After making its European debut at Cannes 2019, the Palm Beach GT50 looks set to see its Australian creators start conquering Europe
It’s not a household name in Europe yet, but Palm Beach Yachts intends to change all that. And with its intoxicating mix of quality construction, advanced hull design and sleek styling, it might just succeed.
The first, the Palm Beach GT50, is based on an existing hull with the addition of significantly more horsepower, fuel capacity and performance. At the Cannes Yachting Festival in September the Palm Beach GT50 Open made its European debut.
It made an excellent impression. The E-glass and Vinylester hull was finished to a mirror sheen, and every aspect of the interior fit-out felt solid and long-lasting.
Being essentially a Grand Banks product, built at the company’s long-established yard in Malaysia, that might not seem too surprising, but the cool design, curvaceous mouldings and minimalist styling (no guardrails!) are hardly going to get nods of recognition from old-school trawler-yacht fans. And the deck and superstructure are constructed entirely of lightweight carbon-fibre.
The hull design is interesting. Palm Beach’s people describe it as a displacement form, which is only half the story: certainly it runs comfortably at low speeds, but when you push the throttles home it ups and goes with no discernible ‘hump’ getting onto the plane.
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Our trim gauge moved smoothly from zero to three degrees in a linear progression that bore out our impression of smooth, unruffled acceleration.
Designed by Andy Dovell, an American naval architect based near Sydney, the hull has a fine, seamanlike entry reminiscent of a destroyer’s, easing aft to a very modest deadrise of just 8˚ at the transom.
With its low profile and slender platform the Palm Beach GT50 is quite likely to serve some owners as little more than a luxurious dayboat. It’s not exactly voluminous, but it does possess credible seagoing credentials.
There is its easily driven hull, happy to cruise at pretty much any speed between 15 knots and 35. It has a decent fuel capacity and a useful range. And its interior could be comfortable on a weekend, or longer.
The forecabin has a full-size bed, 6ft 6in long by 5ft wide (1.98m x 1.52m) and 6ft-plus (1.90m) headroom. The midships cabin is a cave, essentially, which could be an excellent selling point for small people, although at 6ft 2in by 4ft 10in (1.88m x 1.47m) the berth itself is of eminently useable dimensions.
Sitting headroom in there is a fair 39in (99cm) at the pillow end, although of course the 21in (53cm) clearance over the rest of it isn’t really headroom at all.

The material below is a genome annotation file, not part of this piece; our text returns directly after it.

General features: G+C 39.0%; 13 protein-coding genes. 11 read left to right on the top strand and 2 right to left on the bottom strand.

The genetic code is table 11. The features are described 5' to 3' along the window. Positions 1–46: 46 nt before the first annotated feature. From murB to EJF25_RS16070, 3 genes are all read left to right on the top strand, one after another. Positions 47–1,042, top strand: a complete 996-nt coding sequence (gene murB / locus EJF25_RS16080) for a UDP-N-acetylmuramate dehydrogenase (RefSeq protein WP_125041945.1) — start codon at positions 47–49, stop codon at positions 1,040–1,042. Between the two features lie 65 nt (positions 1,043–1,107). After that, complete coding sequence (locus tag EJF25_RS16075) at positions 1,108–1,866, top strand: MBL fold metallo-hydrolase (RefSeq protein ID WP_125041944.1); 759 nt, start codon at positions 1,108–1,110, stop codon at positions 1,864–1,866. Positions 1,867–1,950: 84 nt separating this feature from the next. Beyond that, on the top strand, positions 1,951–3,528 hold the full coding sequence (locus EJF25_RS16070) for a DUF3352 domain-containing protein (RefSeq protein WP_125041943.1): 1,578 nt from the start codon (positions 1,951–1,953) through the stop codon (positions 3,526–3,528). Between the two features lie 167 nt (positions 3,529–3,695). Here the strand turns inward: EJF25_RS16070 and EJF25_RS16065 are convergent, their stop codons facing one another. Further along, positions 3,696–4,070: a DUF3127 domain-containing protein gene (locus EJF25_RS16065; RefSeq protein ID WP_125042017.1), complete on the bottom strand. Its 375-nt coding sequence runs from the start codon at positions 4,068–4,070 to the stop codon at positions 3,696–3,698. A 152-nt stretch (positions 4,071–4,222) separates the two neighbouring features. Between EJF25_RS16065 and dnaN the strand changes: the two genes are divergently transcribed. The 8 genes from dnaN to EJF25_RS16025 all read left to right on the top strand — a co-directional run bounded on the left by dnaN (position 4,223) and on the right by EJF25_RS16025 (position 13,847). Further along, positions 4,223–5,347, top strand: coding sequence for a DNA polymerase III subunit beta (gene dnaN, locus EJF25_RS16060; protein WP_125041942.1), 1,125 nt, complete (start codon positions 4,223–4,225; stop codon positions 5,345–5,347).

Stowage space, that bugbear of the cruising life, shouldn’t be too much of an issue either: I counted seven drawers and eight lockers in the forecabin, all of them big enough to be useful, while the head and galley are also well provided for. And there is an enormous locker under the cockpit sole.
Although propelled by IPS, the Palm Beach GT50’s engines are mounted amidships, linked to the drives on long, one-piece, carbon-fibre jackshafts. This is how boats used to be designed, with the weight concentrated as much as possible amidships, and it helps to explain a number of things about this one.
There is the pleasingly traditional feel of its deck layout, for a start, with its distinct step up from the cockpit to the helm deck, which is sited over the engine compartment.
This creates two discrete seating areas, each with their own integrity: the raised bench seats, sheltered and secure, when at sea, and the aft sofas in the cockpit, served by their own little bar, for relaxing in once you have arrived.
And then there is the Palm Beach GT50’s remarkable poise when under way. It really is something special. The fuel tanks lie along the forward engineroom bulkhead, so with its lightweight carbon deck and upperworks, and no hardtop, the centre of gravity is pretty much in the centre of the boat, not very far above the waterline.
So along with a level longitudinal trim under acceleration, which keeps the bow down to address the seas with that razor-sharp entry, there is its willing helm response, beautifully balanced and unflappable no matter how ham-fisted the helmsman.
In a full-lock, full-speed three-sixty the hull barely bled off 5 knots, then accelerated on straightening up to slice through our wake with the greatest of ease.
There is no shortage of horsepower, which helps, of course: our 37.5 knots might be some way off what Palm Beach claims for this boat, but it still felt surprising when coupled to such thoroughbred handling.
Price as reviewed:
£1,770,000 inc. VAT
The GT50 is a driver’s boat. It has the power to make virtually anyone feel like the most accomplished, confident hand on the helm. It is also comfortable, beautifully built and very pretty to look at. We’ll certainly be hearing more from Palm Beach.
LOA: 54ft 0in (16.40m)
Beam: 14ft 8in (4.48m)
Draught: 3ft 1in (0.93m)
Displacement (light): 13 tonnes (28,660 lbs)
Engines: Twin 600hp Volvo Penta IPS800
Top speed: 37.5 knots
Cruising speed: 25 knots
Range at 25 knots: 244 miles
Fuel capacity: 1,500 litres
Water capacity: 500 litres
RCD category: B for 16 people
Design: Andy Dovell/Palm Beach Yachts